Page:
• Jennifer Amyx, assistant professor of political science at the University of Pennsylvania.
Amyx’s work focuses on the political economy of East Asia, with a particular emphasis on the politics of financial regulation and reform in Japan and on regional financial cooperation initiatives in East Asia since the 1997-98 Asian Financial Crisis. Her book, “Japan’s Financial Crisis: Institutional Rigidity and Reluctant Change,” was awarded the 2005 Masayoshi Ohita Memorial Prize.
As an international affairs fellow at the Council on Foreign Relations in 2005-06, Amyx worked in Tokyo on projects commissioned by Japan's Ministry of Finance and by the ASEAN+3 Finance Ministers and also worked in Washington, D.C., in the East Asia Division at the Department of the Treasury. She has also held visiting-scholar positions at institutions in Japan, Australia and the U.S.
• Richard Marston, the James R. F. Guy Professor of Finance and Economics at the Wharton School of the University of Pennsylvania.
He is director of the George Weiss Center for International Financial Research at Wharton, a research associate of the National Bureau of Economic Research and a member of several journal editorial boards. Marston has been a visiting professor or scholar at more than a dozen schools abroad, including Essec in France, LBS in London and the Sasin Institute in Thailand. His research interests have recently centered on exchange rate pass-through and exposure, foreign exchange risk management and international asset pricing.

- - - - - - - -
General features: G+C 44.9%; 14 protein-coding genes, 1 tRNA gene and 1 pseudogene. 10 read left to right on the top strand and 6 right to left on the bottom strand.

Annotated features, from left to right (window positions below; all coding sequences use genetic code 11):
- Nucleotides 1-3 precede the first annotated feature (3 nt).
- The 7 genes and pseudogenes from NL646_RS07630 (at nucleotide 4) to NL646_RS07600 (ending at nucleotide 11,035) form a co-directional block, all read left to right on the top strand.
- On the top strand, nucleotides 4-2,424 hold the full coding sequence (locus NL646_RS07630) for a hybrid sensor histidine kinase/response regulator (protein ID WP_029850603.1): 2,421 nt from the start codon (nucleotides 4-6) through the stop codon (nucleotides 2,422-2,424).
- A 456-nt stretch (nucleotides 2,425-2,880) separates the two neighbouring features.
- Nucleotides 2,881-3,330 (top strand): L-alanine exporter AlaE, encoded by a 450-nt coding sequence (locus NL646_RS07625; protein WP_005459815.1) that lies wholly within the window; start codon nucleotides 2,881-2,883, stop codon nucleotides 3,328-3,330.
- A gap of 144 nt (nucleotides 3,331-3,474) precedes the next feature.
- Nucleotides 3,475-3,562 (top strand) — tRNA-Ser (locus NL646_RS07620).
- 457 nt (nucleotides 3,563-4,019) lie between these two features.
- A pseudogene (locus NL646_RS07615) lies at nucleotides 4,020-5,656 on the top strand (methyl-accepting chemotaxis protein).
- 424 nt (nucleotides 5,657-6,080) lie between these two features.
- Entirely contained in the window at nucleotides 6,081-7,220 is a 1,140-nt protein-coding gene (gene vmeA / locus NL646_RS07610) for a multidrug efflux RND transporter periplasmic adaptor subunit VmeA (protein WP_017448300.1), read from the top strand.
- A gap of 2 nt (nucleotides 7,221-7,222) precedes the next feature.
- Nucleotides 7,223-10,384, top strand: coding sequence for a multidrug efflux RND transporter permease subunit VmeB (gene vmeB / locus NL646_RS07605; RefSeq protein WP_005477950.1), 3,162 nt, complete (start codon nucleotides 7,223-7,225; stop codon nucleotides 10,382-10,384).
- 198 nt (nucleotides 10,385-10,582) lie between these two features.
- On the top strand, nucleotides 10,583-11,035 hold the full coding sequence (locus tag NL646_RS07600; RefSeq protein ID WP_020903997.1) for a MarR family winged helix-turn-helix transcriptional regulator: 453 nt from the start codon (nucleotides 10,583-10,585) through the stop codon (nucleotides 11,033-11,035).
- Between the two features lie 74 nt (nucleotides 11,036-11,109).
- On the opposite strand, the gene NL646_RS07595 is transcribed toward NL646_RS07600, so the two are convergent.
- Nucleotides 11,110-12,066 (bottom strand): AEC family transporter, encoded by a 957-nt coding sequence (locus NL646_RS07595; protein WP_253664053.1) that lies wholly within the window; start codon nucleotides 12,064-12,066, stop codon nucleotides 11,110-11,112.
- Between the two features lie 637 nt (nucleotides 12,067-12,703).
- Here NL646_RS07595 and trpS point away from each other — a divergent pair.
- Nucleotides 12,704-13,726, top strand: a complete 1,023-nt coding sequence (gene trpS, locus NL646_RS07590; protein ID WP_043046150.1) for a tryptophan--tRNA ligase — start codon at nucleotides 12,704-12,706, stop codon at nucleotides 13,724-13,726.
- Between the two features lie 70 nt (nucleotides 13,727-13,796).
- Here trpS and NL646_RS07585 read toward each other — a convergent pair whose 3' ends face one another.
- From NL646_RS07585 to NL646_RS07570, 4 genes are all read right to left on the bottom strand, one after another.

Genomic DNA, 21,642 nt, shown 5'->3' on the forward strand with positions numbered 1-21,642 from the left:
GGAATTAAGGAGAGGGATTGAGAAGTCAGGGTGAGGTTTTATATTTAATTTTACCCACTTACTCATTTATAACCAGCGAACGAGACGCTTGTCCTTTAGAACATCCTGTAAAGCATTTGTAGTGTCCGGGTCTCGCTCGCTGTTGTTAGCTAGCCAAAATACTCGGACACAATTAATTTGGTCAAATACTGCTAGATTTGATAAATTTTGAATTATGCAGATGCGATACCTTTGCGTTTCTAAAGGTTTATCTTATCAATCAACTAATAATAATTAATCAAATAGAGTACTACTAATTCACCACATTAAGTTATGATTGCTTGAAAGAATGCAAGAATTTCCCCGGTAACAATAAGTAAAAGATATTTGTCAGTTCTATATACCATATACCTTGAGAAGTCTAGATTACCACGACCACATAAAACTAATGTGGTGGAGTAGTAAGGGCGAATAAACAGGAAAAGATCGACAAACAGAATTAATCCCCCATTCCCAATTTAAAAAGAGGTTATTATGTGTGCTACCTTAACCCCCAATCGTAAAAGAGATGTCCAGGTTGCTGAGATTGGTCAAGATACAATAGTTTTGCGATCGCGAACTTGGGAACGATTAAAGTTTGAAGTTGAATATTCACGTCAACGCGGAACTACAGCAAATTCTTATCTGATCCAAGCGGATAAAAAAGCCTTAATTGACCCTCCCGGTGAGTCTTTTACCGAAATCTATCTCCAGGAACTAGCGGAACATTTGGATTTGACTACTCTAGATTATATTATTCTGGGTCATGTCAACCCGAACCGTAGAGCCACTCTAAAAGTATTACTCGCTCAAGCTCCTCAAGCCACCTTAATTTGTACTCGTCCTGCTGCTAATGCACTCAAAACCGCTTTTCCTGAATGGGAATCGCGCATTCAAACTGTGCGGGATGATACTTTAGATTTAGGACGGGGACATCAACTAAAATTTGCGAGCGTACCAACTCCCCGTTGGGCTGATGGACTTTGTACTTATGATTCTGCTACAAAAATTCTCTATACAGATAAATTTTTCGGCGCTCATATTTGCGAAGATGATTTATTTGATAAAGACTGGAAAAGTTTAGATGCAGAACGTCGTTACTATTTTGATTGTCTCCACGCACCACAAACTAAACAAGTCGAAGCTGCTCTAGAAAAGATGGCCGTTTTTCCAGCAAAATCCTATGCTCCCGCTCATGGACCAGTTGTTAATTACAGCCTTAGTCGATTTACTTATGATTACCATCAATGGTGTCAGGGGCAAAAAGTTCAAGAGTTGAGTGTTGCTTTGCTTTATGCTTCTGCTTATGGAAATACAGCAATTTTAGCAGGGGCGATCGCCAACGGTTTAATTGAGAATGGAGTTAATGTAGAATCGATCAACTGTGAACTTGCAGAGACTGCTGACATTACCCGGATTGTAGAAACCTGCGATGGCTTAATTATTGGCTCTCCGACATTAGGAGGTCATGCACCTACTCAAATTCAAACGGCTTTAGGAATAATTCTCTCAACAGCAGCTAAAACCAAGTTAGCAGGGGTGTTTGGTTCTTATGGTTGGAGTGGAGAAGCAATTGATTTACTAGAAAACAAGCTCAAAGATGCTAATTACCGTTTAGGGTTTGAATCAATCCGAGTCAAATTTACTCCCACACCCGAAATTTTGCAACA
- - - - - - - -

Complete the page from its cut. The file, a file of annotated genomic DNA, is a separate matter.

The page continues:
• David Skeel, the S. Samuel Arsht Professor of Corporate Law at the University of Pennsylvania.
He is the author of “Icarus in the Boardroom” and “Debt’s Dominion: A History of Bankruptcy Law in America.” Skeel has twice received the Harvey Levin award for outstanding teaching, as selected by a vote of the graduating class, as well as the University's Lindback Award for distinguished teaching. In addition to corporate law and bankruptcy, Skeel also writes on sovereign debt; law and religion; and poetry and the law.
Ticket information is available at www.upenn.edu/silfenforum.
Penn alumni in New York City can attend a satellite viewing at the Penn Club. A live webcast will be available at www.upenn.edu/president/silfenforum/webcast.html.
David Silfen, senior director of The Goldman Sachs Group, has been a Penn trustee since 1998 and is completing his term as chair of the Trustee Development Committee. He serves on the Trustee Executive Committee, the Budget and Finance Committee, the Nominating Committee and the Investment Committee. He is also an overseer of the School of Arts and Sciences.
David and Lyn Silfen are the parents of Penn alumni Jane Silfen and Adam Silfen. Longtime supporters of undergraduate education, they previously funded two Penn Integrates Knowledge University Professorships, the Silfen Student Study Center, a term professorship and the David and Lyn Silfen Fund in the School of Arts and Sciences, to support the Pilot Curriculum.